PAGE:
Sparrow index is cached data used by sparrow to search plugins.

Index consists of two parts:

  • private plugins index , see SPL file section for details
  • public plugins index, PUBLIC PLUGINS section for details

There are two basic command to work with index:

  • sparrow index summary

This command will show timestamps and file locations for public and private index files.

  • sparrow index update

This command will fetch fresh index from SparrowHub and update local cached index.

This is very similar to what cpan index reload command does.

You need sparrow index update to get know about updates, changes of SparrowHub repository. For example when someone release new version of plugin.

See public plugins section for details on sparrow public plugins and SparrowHub.

Installing sparrow plugins

sparrow plg install $plugin_name

For example:

$ sparrow plg search  nginx        # to get know available nginx* plugins
$ sparrow plg install nginx-check  # to download and install a chosen plugin
$ sparrow plg install nginx-check --version 0.1.1 # install specific version

To see installed plugin list say this:

$ sparrow plg list

To get installed plugin information say this:

sparrow plg show $plugin_name

To remove plugin installed use sparrow plg remove command:

sparrow plg remove $plugin_name

For example:

$ sparrow plg remove df-check

Tasks API

Create tasks

To create a task use sparrow task add command:

sparrow task add $project_name $task_name $plugin_name

Tasks always belong to projects, so to create a task you have to create a project first if not exists. Tasks binds a plugin with configuration, so to create a task you have to install a plugin first.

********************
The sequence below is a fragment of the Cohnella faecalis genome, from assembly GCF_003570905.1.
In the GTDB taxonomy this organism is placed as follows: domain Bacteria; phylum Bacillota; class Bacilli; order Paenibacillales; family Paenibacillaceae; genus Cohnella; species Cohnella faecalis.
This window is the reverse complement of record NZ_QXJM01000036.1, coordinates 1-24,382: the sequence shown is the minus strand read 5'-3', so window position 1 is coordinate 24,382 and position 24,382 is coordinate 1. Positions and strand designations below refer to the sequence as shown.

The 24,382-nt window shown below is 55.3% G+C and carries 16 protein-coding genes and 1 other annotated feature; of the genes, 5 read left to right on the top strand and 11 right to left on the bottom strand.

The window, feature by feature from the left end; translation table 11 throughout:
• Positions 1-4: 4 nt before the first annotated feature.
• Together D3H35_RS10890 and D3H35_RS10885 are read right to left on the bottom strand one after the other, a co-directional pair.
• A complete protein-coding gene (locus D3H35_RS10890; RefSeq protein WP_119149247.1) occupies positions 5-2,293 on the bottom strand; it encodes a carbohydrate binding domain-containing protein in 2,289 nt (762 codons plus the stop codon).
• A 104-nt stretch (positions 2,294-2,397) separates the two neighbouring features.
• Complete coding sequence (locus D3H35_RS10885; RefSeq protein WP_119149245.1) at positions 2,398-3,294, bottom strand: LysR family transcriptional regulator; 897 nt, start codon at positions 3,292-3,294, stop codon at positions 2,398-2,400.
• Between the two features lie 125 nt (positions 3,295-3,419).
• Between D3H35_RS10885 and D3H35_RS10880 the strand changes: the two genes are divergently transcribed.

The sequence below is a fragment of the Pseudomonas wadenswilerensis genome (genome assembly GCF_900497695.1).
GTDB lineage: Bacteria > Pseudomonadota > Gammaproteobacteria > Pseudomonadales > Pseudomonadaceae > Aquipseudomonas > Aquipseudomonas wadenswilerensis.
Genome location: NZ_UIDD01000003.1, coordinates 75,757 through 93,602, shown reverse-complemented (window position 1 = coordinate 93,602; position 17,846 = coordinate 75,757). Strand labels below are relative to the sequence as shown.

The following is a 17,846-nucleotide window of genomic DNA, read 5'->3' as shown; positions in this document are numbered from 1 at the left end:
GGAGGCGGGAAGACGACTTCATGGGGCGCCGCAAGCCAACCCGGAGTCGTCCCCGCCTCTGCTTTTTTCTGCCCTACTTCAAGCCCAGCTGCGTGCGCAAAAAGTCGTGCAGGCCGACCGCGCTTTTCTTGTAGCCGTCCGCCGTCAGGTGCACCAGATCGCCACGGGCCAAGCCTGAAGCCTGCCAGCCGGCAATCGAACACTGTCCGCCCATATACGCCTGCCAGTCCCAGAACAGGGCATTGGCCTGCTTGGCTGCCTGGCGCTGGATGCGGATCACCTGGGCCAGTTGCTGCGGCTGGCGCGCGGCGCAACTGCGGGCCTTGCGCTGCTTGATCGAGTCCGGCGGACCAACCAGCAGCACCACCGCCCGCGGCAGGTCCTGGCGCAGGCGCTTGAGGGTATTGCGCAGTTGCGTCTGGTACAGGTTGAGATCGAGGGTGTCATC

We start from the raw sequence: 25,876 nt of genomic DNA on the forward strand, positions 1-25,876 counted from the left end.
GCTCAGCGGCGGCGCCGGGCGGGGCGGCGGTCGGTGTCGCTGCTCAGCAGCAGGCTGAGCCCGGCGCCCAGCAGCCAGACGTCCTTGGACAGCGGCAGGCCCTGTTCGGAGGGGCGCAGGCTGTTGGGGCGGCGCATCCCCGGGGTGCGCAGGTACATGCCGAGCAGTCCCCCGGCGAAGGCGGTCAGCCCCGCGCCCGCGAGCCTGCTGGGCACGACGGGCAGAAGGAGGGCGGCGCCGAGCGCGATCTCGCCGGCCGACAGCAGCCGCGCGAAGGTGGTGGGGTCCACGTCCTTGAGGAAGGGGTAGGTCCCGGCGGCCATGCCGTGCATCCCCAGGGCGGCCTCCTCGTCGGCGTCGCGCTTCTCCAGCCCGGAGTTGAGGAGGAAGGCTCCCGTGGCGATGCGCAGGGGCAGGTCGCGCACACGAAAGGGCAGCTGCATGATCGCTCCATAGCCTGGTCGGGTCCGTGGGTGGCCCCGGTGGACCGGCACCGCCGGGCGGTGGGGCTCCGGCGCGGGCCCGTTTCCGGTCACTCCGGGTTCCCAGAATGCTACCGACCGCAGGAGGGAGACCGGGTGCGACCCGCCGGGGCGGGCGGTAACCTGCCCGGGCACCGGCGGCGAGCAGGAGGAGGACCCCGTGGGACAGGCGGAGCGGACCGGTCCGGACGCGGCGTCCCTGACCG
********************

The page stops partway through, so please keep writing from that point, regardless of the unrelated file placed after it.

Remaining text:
Command examples:

$ sparrow project create system
$ sparrow plg install df-check
$ sparrow task add system disk-health df-check

Run plugins

There are two ways to run sparrow plugins:

  • as_is

  • as tasks

The first one is simplest as it does not require creating a task at all. If you don't want provide a specific plugin configuration, you may run a plugin as is using sparrow plg run command:

sparrow plg run [ options ]

For example:

$ sparrow plg run df-check

The second way requires task creation and benefits in applying specific configuration for a plugin:

sparrow task run $project_name $task_name [ options ]

For example:

$ sparrow task run system disk-health

See configuring tasks section on how one can configure task plugin.

Setting runtime parameters

It is possible to pass whatever runtime configuration parameters when running tasks or plugins:

$ sparrow plg run df-check --param threshold=60

$ sparrow task run system disk-health --param threshold=60

# or even nested and multi parameters!

$ sparrow plg run foo --param foo.bar.baz=60 --param id=100

Runtime parameters override default parameters ones set in tasks configurations, see configuring tasks section.

Setting outthentic parameters

As sparrow runs plugins with the help of Outthentic scenarios runner it accepts all runner related parameters, check out Outthentic for details. Other parameters examples:

$ sparrow task run system disk-health --silent
$ sparrow task run system disk-health --debug 1 --prove '-Q'

Running tasks with cron

When running tasks with cron it is handy only have an output if something goes wrong, f.e. if plugin failed for some reasons. Use --cron flag to enable this behavior:

sparrow task run $project_name $task_name --cron

Running task with --cron flag suppress a normal output and only emit something in case of failures.

Example:

$ sparrow task system disk-health --cron # pleas keep quite if disk space is ok

Configuring tasks